Iraq Security Conference to Open in Tehran
Farhad Pouladi, Yahoo News:
A two-day regional conference on security in Iraq is to open in the Iranian capital Tehran, with the Islamic republic likely to use the gathering to again call for a withdrawal of foreign troops from its neighbour. READ MORE
Officials here said that President Mahmoud Ahmadinejad will give a speech at the opening session of the event Saturday, which gathers officials from Iraq and its neighbours -- Saudi Arabia, Iran, Syria, Jordan, Kuwait and Turkey -- plus Egypt, Bahrain, the Arab League and the Organization of the Islamic Conference (OIC).
Iranian media confirmed the presence in Tehran of the foreign ministers of Bahrain, Iraq, Kuwait, Saudi Arabia, Syria, Turkey, as well as Arab League secretary general Amr Mussa and OIC chief Ekmeledin Ihsanoglu.
The UN's special representative to Iraq, Ashraf Qazi, is also in Iran.
"The cooperation of these countries on Iraq and security issues will be on the agenda," Iran's Foreign Minister Manouchehr Mottaki said in June when announcing plans for Saturday and Sunday's event.
"A clear message will be sent from this meeting, in that these countries support the implementation of security in Iraq," he said.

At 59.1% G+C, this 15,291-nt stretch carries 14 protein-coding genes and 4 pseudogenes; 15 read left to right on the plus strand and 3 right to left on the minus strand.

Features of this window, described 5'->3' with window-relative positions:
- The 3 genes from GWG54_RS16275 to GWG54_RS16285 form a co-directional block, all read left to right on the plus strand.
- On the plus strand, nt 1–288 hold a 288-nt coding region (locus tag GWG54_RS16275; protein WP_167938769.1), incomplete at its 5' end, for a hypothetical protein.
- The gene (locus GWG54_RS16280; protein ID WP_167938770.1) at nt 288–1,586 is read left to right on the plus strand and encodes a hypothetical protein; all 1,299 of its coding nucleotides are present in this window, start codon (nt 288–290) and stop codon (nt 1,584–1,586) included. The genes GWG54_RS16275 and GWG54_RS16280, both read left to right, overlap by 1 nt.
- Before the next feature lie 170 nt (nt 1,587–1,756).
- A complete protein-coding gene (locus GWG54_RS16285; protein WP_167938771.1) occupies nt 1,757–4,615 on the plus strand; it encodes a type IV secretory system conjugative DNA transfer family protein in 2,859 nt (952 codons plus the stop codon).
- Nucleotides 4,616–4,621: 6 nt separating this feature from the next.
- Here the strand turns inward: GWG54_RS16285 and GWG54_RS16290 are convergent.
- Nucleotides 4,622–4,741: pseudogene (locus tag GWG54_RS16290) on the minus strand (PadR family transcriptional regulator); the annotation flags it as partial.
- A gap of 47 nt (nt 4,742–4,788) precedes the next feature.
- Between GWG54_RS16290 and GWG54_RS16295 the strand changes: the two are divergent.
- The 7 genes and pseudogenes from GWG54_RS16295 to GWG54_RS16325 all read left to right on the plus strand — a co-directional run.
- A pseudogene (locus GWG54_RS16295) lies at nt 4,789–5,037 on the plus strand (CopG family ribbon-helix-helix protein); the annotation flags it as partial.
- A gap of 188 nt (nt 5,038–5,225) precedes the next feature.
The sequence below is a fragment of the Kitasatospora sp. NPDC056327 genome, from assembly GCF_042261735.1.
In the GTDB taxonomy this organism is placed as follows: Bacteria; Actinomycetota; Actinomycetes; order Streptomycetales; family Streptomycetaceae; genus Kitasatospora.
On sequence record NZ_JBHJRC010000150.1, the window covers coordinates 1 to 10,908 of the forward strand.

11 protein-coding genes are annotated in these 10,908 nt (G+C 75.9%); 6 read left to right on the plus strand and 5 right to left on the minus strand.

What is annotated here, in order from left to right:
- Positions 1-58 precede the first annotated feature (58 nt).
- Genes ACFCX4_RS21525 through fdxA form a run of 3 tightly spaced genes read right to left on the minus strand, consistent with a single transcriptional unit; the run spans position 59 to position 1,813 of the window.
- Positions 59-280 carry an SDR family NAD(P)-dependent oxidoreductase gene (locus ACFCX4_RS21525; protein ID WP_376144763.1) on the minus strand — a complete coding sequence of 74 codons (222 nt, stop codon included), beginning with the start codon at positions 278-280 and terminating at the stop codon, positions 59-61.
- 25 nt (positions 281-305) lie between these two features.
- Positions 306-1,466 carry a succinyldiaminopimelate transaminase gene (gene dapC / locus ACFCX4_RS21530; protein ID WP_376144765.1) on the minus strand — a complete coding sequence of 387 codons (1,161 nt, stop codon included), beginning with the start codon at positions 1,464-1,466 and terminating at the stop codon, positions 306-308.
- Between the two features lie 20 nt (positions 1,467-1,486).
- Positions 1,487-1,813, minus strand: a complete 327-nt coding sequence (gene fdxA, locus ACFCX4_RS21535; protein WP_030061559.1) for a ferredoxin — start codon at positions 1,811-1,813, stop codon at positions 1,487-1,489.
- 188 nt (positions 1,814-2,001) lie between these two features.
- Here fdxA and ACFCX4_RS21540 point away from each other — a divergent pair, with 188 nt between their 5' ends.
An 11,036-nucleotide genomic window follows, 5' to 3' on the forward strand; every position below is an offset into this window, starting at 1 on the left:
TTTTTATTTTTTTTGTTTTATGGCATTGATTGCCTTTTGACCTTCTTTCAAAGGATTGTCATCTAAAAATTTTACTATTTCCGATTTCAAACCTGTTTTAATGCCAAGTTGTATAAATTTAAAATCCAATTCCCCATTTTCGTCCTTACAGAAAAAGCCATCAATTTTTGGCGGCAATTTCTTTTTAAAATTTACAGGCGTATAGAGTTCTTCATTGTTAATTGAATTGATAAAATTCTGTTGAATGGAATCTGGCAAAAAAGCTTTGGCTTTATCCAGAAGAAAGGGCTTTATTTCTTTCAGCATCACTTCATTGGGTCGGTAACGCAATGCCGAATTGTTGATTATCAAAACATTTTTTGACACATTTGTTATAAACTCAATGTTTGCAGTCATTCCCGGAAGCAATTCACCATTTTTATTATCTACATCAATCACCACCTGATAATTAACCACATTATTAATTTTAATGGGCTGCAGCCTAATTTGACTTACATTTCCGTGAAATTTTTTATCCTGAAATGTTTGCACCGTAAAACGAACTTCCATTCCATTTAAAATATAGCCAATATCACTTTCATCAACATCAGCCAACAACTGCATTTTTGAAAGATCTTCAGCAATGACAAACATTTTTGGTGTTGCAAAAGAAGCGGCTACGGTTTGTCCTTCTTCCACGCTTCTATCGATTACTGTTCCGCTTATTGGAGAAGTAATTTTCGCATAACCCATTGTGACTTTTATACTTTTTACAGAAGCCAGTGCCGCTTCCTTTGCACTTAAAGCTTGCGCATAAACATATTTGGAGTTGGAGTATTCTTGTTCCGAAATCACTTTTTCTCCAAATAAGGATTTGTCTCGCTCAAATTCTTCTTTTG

The last such session took place in April 2005 in Istanbul with little noticeable effect, and a previous meeting in Tehran in November 2004 also failed to yield concrete results.
Majority Shiite Iran has seen a reversal of its relations with Baghdad since the US invasion, enjoying close links with a government dominated by Shiite and Kurdish figures who in the past had sought refuge in Iran.
But the two sides, as well as Iraq's neighbours as a whole, remain at odds over how to tackle the worsening violence.
Iraqi Shiite leader Abdel Aziz al-Hakim, the head of parliament's largest bloc and leader of the Supreme Council for the Islamic Revolution in Iraq (SCIRI), has been urging Iran to have direct security talks with the US.
"It is to the benefit of the Iraqi people that Iran and the United States talk about Iraq because the US is present in the region," he said in Tehran last month.
But Iran has ruled out such talks, with the country's supreme leader Ayatollah Ali Khamenei repeating to Hakim his view that American and other foreign troops should leave Iraq.
"Iraq's current security problems will only be resolved if the occupiers leave and the security issues are handed over to the Iraqi people and government," Khamenei said.
Iran -- along with Syria -- has also been repeatedly accused of supporting insurgents.
At the last meeting in Tehran, the Iraqi delegation complained of lax border controls. Iran responded by demanding tougher action against the People's Mujahedeen, a banned armed opposition group based in Iraq.
Last month the top US commander in Iraq, General George Casey, said Iran was a major force behind unrest in Iraq, adding that Tehran trains and arms violent Shiite groups and uses "surrogates" to carry out terrorist strikes.
Iran has consistently rejected the allegations, and the conference is a public way of highlighting its stated position that it wants the violence to end.
"Contrary to the United States, Iran wants to have a united, strong and integrated Iraq as its neighbour, which would be helpful in consolidating security and stability in the region," foreign ministry spokesman Hamid Reza Asefi said.